I don't know what the answer is at all, overhauling the entire education system? Overhauling anything where our government is concerned would take years and years of bureaucratic red tape, and I can't see things changing even in our children's lifetimes if the overhaul started tomorrow. I know my viewpoints come as a parent and not as a teacher who has lived the life in the classroom year after year. But what I do see during my visits to Colby's school in the various classrooms is that teaching outside of the box DOES work. There is apparent issues when Montessori taught children then go to a traditional school, as pretty much little to no Montessori principles are applied. This is something I figure I will worry about when the time comes.
I think a lot of what he says is spot on. I don't know that I'll have time to say everything I want to, William is on the loose ;), but wanted to comment briefly. I totally agree with Julie, that that is the wonderful thing about Montessori. I love their model. I love how the kids are taught that there are many ways to get the right answer. I love the freedom the kids are given and the responsibility that is taught as they are doing it.
I was so lucky that in college I was given the chance to observe and then teach in a public school that was as close to Montessori as it gets in the public school system. I taught in a multi-age classroom where kids were grouped based on their abilities, interests and what they needed. Since it was a public school they had a "grade" that they were in based on their age and still had to do the standardized testing mandated by the state, but teachers were given the flexibility to work with kids where they were and kids were given the opportunity to learn where they were.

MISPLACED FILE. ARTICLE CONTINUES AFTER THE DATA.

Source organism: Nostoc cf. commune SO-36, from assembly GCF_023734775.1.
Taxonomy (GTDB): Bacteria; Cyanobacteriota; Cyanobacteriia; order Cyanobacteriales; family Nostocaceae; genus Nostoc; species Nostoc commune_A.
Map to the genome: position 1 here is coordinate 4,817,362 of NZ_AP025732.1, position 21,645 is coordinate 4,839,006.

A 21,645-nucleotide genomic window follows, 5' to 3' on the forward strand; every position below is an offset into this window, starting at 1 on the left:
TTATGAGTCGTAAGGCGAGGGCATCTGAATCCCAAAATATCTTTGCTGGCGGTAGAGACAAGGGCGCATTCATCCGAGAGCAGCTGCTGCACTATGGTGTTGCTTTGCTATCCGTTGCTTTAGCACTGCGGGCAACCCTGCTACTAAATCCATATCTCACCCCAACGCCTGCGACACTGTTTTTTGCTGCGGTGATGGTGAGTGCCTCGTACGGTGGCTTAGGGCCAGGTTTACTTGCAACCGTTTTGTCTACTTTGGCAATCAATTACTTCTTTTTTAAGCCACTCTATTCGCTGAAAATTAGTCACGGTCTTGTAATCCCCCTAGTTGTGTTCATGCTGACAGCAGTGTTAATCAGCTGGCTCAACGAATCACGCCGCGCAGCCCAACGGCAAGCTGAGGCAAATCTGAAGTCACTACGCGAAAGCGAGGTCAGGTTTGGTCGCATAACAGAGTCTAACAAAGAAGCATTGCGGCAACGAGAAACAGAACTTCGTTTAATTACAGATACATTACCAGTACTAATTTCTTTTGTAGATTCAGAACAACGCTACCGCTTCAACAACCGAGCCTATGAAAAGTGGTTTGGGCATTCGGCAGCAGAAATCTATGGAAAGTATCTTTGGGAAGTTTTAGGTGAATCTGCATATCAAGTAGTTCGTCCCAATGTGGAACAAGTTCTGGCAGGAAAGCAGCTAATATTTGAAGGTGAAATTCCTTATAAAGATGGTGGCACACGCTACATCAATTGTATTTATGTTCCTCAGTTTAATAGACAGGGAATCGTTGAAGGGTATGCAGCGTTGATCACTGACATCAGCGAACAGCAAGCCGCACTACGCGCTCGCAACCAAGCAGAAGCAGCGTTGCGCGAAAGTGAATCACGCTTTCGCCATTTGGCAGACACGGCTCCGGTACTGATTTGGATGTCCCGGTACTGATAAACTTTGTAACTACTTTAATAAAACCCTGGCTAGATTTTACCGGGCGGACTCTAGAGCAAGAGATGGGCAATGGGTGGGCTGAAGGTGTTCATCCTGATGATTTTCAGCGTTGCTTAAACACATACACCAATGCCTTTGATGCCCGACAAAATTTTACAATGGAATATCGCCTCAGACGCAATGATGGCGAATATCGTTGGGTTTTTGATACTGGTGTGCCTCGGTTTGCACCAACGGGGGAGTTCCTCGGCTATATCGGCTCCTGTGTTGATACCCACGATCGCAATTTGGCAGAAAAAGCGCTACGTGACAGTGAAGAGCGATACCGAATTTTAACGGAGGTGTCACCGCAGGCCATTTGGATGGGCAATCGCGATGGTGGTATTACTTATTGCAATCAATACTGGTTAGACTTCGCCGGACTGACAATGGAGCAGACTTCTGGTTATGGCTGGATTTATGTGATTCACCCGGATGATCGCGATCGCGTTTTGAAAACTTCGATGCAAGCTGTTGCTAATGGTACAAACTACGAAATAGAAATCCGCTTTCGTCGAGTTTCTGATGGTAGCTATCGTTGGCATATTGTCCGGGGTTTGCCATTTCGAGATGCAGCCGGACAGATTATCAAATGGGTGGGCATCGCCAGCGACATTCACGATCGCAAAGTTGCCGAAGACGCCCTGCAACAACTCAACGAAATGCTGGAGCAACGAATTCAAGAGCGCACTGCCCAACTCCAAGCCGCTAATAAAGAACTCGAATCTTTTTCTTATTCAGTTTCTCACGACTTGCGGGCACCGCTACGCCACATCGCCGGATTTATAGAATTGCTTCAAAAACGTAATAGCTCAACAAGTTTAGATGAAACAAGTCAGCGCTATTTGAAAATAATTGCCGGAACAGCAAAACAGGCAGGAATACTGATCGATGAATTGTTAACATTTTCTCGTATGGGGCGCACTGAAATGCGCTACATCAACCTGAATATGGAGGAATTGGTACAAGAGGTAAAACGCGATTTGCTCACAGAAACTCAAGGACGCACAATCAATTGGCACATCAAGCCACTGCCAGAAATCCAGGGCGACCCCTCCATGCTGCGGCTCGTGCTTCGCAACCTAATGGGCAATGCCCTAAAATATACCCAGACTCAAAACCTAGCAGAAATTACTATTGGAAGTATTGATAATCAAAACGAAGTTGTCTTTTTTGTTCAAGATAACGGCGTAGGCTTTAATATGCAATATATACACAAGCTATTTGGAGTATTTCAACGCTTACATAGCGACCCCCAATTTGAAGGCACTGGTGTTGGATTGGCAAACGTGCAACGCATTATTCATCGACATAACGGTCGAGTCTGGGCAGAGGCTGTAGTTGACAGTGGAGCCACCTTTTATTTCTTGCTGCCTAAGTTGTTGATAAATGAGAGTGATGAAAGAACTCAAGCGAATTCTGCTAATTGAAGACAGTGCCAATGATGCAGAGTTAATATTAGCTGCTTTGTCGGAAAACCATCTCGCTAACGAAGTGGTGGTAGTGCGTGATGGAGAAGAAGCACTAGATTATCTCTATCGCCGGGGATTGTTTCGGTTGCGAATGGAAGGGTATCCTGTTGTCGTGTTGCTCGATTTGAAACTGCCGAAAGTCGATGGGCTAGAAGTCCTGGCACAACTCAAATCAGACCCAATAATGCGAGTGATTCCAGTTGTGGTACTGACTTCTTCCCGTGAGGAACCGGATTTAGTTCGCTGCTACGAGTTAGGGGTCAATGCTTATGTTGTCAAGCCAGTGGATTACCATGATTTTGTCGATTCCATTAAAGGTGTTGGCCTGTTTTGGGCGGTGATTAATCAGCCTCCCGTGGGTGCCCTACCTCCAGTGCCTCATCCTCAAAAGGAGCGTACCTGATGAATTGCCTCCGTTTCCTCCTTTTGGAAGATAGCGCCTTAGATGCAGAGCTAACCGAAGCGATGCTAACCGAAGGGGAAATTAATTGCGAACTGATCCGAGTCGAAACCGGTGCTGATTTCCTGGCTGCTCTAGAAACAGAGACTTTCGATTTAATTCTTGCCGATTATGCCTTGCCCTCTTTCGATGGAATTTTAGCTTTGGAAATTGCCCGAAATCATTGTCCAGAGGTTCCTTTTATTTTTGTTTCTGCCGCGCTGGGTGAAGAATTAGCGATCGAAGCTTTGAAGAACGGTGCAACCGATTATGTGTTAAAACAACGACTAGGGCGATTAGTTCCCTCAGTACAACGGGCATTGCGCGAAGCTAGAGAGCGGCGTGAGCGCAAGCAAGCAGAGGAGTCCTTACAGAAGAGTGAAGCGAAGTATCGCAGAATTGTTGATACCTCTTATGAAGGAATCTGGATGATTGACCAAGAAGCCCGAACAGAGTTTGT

When I graduated I went to another school in the next district that followed many of the same philosophies, but the kids were in grades and had a similarly wonderful experience. What I did with my kids was thematically based and my kids were taught the standards they were required to learn, but not through a text book and worksheets and lectures, but through hands on experience, cooperative learning and teaching one another. My job was to facilitate their learning, ask them questions, provide the resources for them to find the answers and to guide them back to where they needed to be when we got off track. It was a wonderful experience and I loved it. It was magical to see kids a-ha moments as they figured math concepts out on their own (with some guidance) as they sat on a beanbag chair, as they developed a hypothesis, took it through the scientific method and came out with an answer to their own question at the end, as they experienced what it would feel like to work on an assembly line in a factory and then journaled about it and especially when they would sit down with their portfolio and explain to their parents or someone visiting our classroom all the things they had learned.
These kids were responsible for their own learning, for their own education and for being prepared for what their education held in store for them. That is what education should be.
Oh, and on an aside, in my three years working in that school I didn't have a single child who was labeled ADHD or on any kind of medication for it. The way the school worked is how kids learn, so there was not reason to medicate. I do remember there was one one year in the classroom next door (there were 6 teachers in each grade too, so it wasn't a small school), but it wasn't an issue and this child flourished with the rest of them.
After leaving that school I moved back "home" and taught at a traditional school. I tried to do what I knew was right by these kids, but the system wasn't set up for it, there was no support for my ideas and I became frustrated. Needless to say, I only lasted 2 more years teaching.
There are teachers out there that are learning to teach this way, there are changes that can be made, and right now it is happening in small isolated pockets. I am still in contact with some of my students from my Orlando school and they are 19-22 years old now. Some have graduated from college, some are attending now, some went to trade school or nothing after high school, but what they all have in common is a strong sense of self and great problem solving and decision making strategies.
For the changing world I think that's what we have to give our kids to be successful, that's what the future models of education need.
Sorry this is long and rambling, I'll try to come back later and fix it, but William's patience is gone, I have to go play some choo choos